I don’t know the answer, not even for the state I reside in. But I suspect it depends on the state or locality. It also might depend on the concept of “police powers [assumed to be] reserved to state an local governments.”

      Not being a legal scholar and, evidently, not having done much research into the matter, I suspect we’ll find that there are customary rules/laws/doctrines that permit these orders and sometimes statutes that permit these orders. I suspect we’ll find some of them permit the executive to do so on their own initiative, and others don’t.

      A correlative issue might be enforcement. My memory is suspect, but when the governor of Sangamon issued his shelter in place order, he claimed at a press conference that police could arrest people only after attaining a cease and desist order from a judge. (He may not have limited that claim to arrests….he might have also said fines, too, required such an order.)

      (None of that addresses the issue of whether the executive can ban sales of seeds.)

      In other words….I don’t know answer to your questions, but they’re good questions.Report

    • Avatar PD Shaw
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      says:

      A law was probably passed. States have police powers and the legislatures have long passed laws stating who exercises these powers (i.e., governor, state and local public health departments, and/or local units of government), what the range of powers may include, how long these powers may be exercised, and in some cases what kind of judicial review is available.

      There is probably not a law saying in a state of emergency, seeds shall not be sold, but there probably is a law that states that the Governor has authority to regulate the use of buildings and roads as he sees fit.Report

    • Avatar LeeEsq
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      says:

      There isn’t a need to pass a law because the Supreme Court long recognized that the federal, states, and long governments have quarantine powers without question. The quarantine power was recognized by the same Supreme Court that struck down a lot of progressive legislation during the early 20th century. If you go the CDC website, you will find that they base their quarantine powers in the Commerce Clause of the United States constitution. Essentially, no law needs to be based because quarantine powers belong to the government.Report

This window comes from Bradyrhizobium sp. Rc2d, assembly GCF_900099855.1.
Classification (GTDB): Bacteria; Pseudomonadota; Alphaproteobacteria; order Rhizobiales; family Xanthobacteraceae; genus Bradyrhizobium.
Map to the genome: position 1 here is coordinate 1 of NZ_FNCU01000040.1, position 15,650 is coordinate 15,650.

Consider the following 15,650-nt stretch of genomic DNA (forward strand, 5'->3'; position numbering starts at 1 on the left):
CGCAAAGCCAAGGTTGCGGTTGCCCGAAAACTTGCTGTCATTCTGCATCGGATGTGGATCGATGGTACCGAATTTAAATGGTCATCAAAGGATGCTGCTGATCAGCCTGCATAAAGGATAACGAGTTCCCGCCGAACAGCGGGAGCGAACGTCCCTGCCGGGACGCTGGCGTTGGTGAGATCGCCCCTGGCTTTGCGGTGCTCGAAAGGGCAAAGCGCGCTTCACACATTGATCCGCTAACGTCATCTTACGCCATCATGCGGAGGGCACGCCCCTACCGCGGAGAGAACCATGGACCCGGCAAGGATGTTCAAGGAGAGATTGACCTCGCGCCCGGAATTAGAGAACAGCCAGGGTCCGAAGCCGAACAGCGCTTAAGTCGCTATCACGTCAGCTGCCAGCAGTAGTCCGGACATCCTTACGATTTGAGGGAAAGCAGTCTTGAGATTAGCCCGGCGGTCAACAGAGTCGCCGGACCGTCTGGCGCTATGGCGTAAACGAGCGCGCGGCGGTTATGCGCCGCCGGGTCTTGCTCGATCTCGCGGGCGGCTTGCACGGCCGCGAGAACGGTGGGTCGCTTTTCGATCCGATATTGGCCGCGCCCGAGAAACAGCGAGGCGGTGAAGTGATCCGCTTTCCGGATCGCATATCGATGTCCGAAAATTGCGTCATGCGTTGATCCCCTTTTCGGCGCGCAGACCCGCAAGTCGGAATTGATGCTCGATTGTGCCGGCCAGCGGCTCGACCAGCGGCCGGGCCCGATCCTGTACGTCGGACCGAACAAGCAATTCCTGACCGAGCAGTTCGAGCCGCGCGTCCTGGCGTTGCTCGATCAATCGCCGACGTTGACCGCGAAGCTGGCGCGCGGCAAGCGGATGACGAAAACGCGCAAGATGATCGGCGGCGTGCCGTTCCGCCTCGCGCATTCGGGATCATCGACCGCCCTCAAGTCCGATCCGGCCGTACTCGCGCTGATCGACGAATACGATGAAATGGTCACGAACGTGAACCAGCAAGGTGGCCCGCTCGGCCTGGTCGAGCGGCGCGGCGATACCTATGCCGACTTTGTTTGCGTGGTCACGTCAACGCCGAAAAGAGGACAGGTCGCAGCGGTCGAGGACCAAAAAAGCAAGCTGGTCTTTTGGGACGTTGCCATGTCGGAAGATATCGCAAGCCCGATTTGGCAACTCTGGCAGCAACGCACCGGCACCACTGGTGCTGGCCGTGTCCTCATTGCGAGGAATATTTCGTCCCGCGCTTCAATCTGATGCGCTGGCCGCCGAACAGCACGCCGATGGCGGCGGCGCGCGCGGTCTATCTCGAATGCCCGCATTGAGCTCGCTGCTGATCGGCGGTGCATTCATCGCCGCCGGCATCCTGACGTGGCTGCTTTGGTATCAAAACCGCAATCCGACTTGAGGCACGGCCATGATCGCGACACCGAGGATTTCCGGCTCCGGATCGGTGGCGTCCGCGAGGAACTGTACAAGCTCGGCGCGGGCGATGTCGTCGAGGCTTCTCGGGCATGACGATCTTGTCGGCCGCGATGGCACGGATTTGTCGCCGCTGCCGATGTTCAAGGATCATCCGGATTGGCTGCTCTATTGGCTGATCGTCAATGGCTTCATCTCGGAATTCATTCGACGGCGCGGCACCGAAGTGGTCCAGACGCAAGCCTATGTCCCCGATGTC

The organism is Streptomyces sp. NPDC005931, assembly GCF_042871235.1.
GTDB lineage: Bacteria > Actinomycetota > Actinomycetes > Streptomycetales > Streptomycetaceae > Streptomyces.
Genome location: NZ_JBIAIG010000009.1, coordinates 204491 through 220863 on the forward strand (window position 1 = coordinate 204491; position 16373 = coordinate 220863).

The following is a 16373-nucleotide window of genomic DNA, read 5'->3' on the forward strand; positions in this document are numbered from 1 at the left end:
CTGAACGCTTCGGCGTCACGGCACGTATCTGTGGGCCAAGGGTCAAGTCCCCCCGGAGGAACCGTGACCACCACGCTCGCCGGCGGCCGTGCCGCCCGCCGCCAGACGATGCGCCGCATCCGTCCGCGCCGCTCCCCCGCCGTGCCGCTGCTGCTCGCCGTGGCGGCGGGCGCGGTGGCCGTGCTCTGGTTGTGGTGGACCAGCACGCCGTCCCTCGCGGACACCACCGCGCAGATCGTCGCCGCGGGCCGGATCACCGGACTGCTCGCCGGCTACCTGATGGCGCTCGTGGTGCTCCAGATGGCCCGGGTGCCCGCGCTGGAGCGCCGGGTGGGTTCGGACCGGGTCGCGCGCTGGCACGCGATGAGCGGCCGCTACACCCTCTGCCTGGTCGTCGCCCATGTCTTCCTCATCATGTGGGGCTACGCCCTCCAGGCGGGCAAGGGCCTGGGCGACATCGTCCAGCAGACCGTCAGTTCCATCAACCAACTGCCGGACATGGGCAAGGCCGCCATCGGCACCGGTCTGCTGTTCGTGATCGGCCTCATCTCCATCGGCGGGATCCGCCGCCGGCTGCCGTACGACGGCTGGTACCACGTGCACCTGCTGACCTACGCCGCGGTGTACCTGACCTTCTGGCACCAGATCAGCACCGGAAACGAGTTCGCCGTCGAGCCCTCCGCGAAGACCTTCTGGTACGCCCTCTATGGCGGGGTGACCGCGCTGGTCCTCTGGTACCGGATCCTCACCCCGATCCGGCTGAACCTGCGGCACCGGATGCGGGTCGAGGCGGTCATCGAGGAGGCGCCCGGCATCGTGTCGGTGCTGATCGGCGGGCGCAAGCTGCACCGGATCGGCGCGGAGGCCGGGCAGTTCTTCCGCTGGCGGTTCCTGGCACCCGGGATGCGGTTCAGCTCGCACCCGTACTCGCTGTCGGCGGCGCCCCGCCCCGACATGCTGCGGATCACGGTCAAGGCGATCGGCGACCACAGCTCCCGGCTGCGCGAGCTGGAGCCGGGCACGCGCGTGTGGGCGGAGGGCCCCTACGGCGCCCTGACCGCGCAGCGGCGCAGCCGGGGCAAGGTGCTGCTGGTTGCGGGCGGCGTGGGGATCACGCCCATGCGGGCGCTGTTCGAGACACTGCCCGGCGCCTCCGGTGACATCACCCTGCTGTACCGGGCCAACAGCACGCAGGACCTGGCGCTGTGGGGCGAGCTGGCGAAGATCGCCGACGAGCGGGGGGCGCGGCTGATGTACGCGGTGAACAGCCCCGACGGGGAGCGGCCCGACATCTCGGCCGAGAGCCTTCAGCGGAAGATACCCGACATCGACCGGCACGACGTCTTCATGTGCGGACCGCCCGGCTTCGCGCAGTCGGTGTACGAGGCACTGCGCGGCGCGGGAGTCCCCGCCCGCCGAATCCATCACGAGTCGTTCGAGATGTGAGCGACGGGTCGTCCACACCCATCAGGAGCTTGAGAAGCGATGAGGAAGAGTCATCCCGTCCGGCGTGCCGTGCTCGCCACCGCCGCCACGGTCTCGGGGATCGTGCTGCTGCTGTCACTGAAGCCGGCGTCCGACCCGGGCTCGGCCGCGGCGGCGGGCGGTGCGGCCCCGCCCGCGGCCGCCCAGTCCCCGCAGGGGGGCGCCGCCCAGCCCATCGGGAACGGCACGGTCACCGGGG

• Avatar Jaybird
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        says:

        The Supreme Court found this? Do you have a case you can cite?

        (The Commerce Clause. Of course. General Welfare!)Report

        • Avatar LeeEsq
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          says:

          Jacobson vs. the Commonwealth of Massachusetts.Report

          • Avatar Jaybird
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            says:

            Okay, let’s look at the case… hrm. It’s dealing with vaccinations (you’d think it’d be used to deal with the antivaxers)…

            While I can easily see how

            More broadly, Harlan ruled that Massachusetts was justified in mandating vaccination: “there are manifold restraints to which each person is necessarily subject for the common good”. While Harlan supported such restraints, he also warned that if the state targeted specific individuals or populations to unnecessary restrictions, the court might have to step in to protect them.

            Could be used to defend a quarantine, I’m also seeing significant differences between a vaccine and house arrest.Report

          • Avatar PD Shaw
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            says:

            We may be talking about different things, but that case specifically addresses the constitutionality of a statute: “The Revised Laws of that commonwealth, chap. 75, 137, provide that ‘the board of health of a city or town, if, in its opinion, it is necessary for the public health or safety, shall require and enforce the vaccination and revaccination of all the inhabitants thereof, and shall provide them with the means of free vaccination. Whoever, being over twenty-one years of age and not under guardianship, refuses or neglects to comply with such requirement shall forfeit $5.'”

            From my point of view, a law was passed. At least one of the laws the Governor of Michigan appears to be executing is Emergency Powers of the Governor Act of 1945 (pdf)Report

          • Avatar DavidTC
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            says:

            I’m not sure that’s it. Forcing a vaccine on someone is different than quarantine powers…admitted, it’s _more_, so the idea that government has the forced-vaccine powers and not quarantine powers is somewhat dubious…but it’s not the same thing.

            From what I understand, government have a nearly-unlimited magical quarantine power, that isn’t spelled out in the Constitution. It’s like how there is no right listed to Habeus Corpus (Just that it mysteriously ‘can’t be denied’ except under certain circumstances.)…it’s something that was considered so fundamental to law that it actually wasn’t written down. The last English pandemic was in 1666, aka, about a hundred and ten years before the founding of the US.